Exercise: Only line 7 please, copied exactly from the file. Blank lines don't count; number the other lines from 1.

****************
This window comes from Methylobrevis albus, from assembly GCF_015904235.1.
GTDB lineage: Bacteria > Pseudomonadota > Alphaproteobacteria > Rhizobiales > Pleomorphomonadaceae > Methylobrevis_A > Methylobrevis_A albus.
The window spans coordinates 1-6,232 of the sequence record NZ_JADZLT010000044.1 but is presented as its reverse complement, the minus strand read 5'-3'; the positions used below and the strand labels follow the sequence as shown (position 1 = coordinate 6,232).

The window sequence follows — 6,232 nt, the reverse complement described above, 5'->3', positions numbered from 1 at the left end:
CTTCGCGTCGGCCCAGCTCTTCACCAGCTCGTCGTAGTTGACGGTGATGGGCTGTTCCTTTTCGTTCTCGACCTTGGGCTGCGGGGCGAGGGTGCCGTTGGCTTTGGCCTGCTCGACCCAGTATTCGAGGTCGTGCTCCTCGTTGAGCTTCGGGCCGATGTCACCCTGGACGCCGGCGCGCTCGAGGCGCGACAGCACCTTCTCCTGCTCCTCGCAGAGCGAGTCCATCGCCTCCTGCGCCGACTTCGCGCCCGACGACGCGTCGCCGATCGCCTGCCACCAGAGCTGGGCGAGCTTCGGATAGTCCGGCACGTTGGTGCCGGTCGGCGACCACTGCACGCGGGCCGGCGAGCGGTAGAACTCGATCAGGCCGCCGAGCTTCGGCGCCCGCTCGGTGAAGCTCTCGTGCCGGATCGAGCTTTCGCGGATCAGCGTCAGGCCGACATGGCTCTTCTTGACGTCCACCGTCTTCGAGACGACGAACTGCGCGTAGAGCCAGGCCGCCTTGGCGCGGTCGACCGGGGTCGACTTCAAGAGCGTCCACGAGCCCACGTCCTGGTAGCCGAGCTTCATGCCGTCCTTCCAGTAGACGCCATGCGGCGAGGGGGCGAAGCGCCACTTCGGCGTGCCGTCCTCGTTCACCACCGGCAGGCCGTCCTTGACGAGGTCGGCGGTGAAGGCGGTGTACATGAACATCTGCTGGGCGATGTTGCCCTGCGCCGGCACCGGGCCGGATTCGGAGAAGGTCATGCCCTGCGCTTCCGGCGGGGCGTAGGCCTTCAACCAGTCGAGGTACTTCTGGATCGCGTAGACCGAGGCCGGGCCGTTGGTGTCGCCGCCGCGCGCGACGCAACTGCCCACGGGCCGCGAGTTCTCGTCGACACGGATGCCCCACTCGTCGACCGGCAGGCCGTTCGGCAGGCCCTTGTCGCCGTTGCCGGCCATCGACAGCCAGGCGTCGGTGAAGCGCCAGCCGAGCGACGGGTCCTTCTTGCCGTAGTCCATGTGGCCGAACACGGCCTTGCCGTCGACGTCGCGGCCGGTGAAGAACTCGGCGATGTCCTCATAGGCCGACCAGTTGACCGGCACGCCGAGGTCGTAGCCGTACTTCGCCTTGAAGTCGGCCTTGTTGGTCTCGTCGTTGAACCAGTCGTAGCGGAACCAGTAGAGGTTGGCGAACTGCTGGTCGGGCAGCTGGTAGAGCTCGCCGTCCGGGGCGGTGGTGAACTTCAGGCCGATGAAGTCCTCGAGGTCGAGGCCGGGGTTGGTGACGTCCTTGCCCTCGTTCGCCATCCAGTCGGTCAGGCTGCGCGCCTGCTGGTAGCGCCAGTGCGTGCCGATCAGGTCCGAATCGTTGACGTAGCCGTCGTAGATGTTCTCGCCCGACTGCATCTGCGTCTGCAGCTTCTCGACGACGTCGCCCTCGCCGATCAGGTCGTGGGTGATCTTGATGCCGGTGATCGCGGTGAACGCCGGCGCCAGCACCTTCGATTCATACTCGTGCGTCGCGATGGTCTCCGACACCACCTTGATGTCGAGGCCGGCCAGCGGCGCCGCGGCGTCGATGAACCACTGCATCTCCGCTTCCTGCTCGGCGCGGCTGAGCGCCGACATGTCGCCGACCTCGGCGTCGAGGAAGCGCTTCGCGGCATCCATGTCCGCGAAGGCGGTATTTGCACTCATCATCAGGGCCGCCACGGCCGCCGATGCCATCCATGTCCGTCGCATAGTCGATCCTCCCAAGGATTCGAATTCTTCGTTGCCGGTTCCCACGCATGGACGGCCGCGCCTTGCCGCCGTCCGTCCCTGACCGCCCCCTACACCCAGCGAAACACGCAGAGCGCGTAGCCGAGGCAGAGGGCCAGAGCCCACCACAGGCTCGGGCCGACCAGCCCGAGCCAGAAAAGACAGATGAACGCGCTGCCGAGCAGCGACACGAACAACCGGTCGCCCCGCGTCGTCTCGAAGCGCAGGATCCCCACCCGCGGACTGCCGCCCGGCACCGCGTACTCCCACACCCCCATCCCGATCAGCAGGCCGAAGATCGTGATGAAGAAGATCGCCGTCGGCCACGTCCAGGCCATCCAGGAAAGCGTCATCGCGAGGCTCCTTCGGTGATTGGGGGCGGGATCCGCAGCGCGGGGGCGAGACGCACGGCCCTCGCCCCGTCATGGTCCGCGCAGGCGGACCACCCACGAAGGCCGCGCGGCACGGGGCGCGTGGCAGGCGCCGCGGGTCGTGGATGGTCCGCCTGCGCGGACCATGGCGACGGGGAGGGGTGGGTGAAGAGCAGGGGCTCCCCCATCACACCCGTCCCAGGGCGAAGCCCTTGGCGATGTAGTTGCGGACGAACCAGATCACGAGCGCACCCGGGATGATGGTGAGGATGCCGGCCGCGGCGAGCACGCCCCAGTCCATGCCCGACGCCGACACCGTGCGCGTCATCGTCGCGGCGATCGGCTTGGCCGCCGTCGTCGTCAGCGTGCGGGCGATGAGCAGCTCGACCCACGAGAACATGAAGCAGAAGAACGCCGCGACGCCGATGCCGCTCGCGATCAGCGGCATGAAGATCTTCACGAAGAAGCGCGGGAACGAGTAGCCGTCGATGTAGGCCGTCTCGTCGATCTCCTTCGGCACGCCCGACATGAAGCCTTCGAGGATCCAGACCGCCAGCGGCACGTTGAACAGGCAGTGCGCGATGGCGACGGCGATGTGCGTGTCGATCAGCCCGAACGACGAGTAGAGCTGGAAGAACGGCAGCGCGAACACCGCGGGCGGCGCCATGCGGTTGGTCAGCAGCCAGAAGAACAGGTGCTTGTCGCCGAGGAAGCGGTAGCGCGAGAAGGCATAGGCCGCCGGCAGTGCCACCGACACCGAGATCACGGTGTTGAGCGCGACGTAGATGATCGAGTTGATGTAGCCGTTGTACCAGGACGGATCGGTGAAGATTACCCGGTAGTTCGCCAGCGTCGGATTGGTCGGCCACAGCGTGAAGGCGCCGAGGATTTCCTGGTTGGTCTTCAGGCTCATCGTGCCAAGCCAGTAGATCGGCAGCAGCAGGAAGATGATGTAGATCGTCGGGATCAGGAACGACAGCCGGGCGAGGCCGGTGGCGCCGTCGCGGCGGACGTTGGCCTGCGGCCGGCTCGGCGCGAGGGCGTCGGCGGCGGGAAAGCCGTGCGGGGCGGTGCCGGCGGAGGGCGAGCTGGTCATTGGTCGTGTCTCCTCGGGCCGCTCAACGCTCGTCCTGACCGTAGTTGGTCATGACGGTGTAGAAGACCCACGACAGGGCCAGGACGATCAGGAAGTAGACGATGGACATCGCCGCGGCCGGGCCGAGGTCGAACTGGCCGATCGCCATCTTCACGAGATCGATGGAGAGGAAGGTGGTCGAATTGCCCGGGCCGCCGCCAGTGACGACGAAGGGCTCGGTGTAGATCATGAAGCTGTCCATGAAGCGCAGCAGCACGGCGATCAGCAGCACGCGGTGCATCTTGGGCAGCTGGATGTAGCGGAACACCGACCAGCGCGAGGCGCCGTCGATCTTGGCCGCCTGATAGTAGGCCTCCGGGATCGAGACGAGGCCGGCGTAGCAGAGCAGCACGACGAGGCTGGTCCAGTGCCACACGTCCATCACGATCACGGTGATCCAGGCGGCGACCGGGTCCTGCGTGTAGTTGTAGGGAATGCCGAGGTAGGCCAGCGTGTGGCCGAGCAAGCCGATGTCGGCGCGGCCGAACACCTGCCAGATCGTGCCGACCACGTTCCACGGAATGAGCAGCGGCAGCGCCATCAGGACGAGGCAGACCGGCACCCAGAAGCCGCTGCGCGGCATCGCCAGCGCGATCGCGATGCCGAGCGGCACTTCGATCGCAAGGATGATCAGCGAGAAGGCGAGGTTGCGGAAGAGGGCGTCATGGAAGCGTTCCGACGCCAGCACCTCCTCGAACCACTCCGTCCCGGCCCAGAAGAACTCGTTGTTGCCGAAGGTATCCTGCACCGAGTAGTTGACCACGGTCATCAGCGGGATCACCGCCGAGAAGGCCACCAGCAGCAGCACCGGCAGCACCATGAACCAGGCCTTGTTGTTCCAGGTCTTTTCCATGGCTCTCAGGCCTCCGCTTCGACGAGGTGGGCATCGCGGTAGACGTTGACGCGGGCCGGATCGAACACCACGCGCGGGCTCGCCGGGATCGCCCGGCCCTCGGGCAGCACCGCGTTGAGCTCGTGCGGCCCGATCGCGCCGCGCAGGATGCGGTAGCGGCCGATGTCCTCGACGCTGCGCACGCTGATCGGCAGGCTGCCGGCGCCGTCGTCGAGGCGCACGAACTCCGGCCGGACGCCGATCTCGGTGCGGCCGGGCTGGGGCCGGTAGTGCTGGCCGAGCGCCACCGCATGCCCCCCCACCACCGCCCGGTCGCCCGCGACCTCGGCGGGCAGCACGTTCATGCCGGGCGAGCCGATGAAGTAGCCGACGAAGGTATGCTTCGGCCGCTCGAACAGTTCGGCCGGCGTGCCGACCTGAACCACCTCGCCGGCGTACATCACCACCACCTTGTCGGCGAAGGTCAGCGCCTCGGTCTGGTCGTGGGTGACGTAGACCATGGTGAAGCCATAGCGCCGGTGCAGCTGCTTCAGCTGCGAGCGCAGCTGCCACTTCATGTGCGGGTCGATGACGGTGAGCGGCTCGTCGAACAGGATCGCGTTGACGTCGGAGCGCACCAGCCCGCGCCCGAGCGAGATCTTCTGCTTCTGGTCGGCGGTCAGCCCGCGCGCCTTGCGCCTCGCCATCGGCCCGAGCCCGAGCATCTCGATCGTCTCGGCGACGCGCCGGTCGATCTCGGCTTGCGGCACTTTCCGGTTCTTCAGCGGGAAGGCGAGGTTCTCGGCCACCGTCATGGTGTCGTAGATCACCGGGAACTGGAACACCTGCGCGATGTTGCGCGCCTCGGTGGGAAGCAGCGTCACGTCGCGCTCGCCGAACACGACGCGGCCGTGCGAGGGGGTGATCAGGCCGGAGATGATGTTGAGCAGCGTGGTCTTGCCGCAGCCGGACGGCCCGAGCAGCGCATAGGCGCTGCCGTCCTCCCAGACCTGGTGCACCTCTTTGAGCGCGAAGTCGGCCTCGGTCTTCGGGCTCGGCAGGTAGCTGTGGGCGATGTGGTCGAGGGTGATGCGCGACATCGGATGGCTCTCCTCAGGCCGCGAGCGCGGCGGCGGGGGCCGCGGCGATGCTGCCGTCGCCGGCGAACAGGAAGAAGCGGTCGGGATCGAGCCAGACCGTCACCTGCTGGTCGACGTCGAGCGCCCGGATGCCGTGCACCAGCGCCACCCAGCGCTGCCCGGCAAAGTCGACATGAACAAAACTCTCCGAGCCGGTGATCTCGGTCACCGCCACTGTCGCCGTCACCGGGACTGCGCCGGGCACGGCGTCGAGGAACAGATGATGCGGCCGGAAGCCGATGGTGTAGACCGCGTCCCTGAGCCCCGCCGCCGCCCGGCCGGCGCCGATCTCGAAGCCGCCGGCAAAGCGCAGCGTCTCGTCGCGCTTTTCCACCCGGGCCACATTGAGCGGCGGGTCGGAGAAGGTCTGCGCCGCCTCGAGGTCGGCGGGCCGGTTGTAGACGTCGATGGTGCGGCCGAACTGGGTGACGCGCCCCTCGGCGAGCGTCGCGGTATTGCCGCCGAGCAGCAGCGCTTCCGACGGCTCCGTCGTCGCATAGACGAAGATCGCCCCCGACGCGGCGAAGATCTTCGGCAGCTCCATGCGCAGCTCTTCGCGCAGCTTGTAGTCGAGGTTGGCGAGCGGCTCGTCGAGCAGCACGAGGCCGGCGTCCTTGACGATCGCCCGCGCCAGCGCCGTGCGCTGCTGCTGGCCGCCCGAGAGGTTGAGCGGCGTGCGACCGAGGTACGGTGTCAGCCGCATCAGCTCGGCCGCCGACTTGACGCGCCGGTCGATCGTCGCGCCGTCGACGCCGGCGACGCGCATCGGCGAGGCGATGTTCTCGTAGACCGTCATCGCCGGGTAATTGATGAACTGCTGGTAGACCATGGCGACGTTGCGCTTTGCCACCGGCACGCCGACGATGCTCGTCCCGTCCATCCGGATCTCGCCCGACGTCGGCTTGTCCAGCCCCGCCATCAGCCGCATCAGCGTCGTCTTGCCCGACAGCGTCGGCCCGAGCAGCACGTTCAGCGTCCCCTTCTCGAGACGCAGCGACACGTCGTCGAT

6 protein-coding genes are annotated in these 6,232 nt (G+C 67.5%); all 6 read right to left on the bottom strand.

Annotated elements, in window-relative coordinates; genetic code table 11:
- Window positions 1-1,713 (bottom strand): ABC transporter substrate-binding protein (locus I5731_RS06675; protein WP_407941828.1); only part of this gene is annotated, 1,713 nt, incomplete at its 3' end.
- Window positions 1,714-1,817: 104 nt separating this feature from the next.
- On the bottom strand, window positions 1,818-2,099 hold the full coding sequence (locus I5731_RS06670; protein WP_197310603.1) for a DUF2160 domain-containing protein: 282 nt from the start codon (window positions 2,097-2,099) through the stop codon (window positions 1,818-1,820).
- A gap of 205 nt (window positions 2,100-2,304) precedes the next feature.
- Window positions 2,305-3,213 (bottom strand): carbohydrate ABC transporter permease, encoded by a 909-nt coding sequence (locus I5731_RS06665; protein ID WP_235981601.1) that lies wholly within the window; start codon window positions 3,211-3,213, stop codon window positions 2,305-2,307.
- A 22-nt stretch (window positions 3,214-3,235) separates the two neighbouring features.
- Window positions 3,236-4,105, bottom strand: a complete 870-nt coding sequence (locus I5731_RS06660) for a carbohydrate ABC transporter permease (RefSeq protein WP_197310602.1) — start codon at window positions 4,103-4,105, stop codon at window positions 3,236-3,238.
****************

Annotated elements, in window-relative coordinates; genetic code table 11: